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By Paul A. Larson | 09-02-2010 04:43 PM

Auto Sales Set to Kick Into Gear

A pent-up demand is building in the auto industry that the markets don't seem to have priced into domestic auto-related stocks, says Morningstar's Phil Guziec.

Paul Larson: Hi, I am Paul Larson, editor of Morningstar StockInvestor.

With me today is Morningstar OptionInvestor editor Phil Guziec, who has written a very interesting piece on auto sales that we are going to run excerpts from in the September StockInvestor.

Thanks for coming, Phil.

Phil Guziec: Thanks for having me, Paul.

Larson: So to give people some context, what has been happening with auto sales over the last decade or so?

Guziec: Well, auto sales have been unusually consistently strong up until the beginning of the Great Recession. A strong economy and growth in the number of drivers, relatively low fuel prices have led to strong vehicle sales. And then, as we went into the September 11th period, we had excess U.S. auto manufacturer capacity, and the manufacturers didn't want to shut down production, so they started into a price war in the late 90s, early 2000s and it really got the high gear with the Keep America Rolling campaign that GM kicked off right after September 11th, and that lasted almost through the beginning of the Great Recession. So basically, we stuffed a lot of vehicles out there.

Larson: So in terms of numbers, how high of a sales peak did we actually get and then how far down the trough have we gone?

Guziec: Well, we were up to a little over 17 million units a year, and we hovered in that range from the beginning of the 2000s up until '06. And now, we're running at 10.5 million to 11.5 million units a year in light vehicle sales.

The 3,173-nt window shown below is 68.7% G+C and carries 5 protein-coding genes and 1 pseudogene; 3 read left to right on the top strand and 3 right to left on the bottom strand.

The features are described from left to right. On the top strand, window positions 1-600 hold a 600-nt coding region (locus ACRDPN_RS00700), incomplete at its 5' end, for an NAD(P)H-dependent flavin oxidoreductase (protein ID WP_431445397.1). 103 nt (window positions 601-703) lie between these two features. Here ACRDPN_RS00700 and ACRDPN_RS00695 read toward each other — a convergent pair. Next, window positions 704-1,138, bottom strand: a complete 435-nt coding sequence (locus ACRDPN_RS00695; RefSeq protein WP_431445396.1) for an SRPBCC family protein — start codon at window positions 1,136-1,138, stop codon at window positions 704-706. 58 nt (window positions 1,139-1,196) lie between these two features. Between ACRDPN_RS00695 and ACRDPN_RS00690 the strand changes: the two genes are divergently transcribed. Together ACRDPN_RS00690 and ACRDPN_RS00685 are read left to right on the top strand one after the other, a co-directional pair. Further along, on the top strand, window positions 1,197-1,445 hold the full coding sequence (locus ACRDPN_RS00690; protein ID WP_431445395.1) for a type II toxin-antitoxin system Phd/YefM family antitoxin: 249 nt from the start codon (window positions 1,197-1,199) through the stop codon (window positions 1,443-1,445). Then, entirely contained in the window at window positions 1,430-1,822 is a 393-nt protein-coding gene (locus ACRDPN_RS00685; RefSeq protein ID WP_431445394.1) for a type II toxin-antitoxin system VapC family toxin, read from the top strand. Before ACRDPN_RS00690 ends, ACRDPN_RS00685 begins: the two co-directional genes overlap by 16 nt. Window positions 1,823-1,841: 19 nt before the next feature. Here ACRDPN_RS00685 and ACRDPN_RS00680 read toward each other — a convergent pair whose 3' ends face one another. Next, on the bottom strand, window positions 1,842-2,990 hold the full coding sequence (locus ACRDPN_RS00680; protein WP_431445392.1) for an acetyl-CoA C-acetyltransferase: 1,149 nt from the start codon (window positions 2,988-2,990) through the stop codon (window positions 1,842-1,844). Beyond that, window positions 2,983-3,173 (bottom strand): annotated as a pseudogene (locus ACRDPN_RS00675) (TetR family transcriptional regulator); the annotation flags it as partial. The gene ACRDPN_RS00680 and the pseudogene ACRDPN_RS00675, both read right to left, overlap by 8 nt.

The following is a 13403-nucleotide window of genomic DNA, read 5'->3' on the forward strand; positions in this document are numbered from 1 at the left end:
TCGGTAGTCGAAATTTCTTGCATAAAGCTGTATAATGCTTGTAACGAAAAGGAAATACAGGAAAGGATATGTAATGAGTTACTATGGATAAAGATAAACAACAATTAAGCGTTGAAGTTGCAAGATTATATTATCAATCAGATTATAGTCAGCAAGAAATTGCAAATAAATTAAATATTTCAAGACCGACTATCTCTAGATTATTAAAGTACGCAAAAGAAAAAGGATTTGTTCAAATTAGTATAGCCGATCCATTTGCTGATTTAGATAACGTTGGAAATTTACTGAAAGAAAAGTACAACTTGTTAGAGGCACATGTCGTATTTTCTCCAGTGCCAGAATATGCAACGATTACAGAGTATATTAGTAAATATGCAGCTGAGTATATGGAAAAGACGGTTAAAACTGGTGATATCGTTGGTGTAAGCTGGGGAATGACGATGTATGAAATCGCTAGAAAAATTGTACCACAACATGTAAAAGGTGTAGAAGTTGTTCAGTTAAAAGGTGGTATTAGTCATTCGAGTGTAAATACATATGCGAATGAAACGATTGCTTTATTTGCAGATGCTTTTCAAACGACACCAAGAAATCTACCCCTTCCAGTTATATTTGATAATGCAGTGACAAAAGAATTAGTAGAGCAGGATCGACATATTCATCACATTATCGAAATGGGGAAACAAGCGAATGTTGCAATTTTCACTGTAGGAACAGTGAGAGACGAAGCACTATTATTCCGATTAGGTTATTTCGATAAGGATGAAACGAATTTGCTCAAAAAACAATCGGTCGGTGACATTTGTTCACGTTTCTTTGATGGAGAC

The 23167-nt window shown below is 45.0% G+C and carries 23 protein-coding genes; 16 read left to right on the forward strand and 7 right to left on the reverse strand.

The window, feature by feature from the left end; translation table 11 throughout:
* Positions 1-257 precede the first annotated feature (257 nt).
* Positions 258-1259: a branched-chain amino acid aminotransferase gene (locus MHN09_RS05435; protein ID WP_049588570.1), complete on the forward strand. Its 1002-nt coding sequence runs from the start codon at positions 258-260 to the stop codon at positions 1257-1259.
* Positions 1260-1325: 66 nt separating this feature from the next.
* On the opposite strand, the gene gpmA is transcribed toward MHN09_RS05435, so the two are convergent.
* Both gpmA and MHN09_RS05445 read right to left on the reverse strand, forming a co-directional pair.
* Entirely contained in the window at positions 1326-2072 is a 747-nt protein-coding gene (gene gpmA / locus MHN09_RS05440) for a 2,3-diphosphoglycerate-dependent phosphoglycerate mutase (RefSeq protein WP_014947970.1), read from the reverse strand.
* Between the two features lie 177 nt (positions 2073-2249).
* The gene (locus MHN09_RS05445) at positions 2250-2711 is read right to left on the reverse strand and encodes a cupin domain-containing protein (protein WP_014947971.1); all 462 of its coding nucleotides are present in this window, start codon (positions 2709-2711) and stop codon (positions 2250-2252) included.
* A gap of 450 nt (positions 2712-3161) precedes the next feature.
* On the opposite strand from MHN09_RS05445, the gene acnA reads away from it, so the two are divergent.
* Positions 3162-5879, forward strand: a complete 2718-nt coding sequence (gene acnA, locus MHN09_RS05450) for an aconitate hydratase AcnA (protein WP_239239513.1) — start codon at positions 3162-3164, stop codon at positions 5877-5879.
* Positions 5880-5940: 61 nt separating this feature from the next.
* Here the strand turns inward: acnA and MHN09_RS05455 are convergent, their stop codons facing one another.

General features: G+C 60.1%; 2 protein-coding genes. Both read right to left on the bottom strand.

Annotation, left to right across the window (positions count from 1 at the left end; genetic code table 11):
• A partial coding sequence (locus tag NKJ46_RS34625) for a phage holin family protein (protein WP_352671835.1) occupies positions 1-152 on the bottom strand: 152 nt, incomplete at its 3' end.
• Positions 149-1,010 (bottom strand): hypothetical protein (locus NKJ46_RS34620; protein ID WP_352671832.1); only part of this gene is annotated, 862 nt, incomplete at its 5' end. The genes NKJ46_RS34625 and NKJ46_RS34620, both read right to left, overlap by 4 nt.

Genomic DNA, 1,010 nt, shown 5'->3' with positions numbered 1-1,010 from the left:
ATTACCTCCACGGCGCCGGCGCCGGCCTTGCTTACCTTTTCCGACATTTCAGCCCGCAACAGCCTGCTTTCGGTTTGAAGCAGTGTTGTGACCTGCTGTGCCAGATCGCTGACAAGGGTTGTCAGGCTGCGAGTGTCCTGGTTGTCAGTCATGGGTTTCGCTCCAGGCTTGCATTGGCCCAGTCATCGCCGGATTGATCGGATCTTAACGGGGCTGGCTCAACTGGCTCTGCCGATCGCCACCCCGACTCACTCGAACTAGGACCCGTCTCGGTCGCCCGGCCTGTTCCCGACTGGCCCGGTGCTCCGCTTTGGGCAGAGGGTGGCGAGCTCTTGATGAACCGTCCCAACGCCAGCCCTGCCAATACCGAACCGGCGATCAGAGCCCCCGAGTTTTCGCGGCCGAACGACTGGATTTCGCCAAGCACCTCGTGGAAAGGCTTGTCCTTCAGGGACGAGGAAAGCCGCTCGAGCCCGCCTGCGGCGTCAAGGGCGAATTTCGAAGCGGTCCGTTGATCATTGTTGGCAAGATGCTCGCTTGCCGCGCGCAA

Larson: So what are your projections for auto sales both in the short and in the long term?

Guziec: Well, it's hard to make a projection in the short term, specifically related to timing. But the interesting thing about auto sales is in the short run, they are determined by psychology and pricing and all the things that normally make consumers decide to buy discretionary goods. But in the long run, a car is a consumable good, like a pair of shoes or a set of tires for the car--it just takes it longer to wear out. So in the long run, it's the number of licensed drivers and the number of miles they drive a year that determine demand.

So normalized demand based on demographics and a normal replacement rate of vehicles, which is about 7% of existing licensed drivers replacing their vehicles in any given year, would be about 17.4 million units this year. In addition, the fact that we've run at such a low sales rate for a few years now, we've not only absorbed the excess vehicles that were kind of stuffed into the market, but we've actually built up about 10 million units of pent-up demand that have to be absorbed in addition to getting back to the normalized 17.4 million units.

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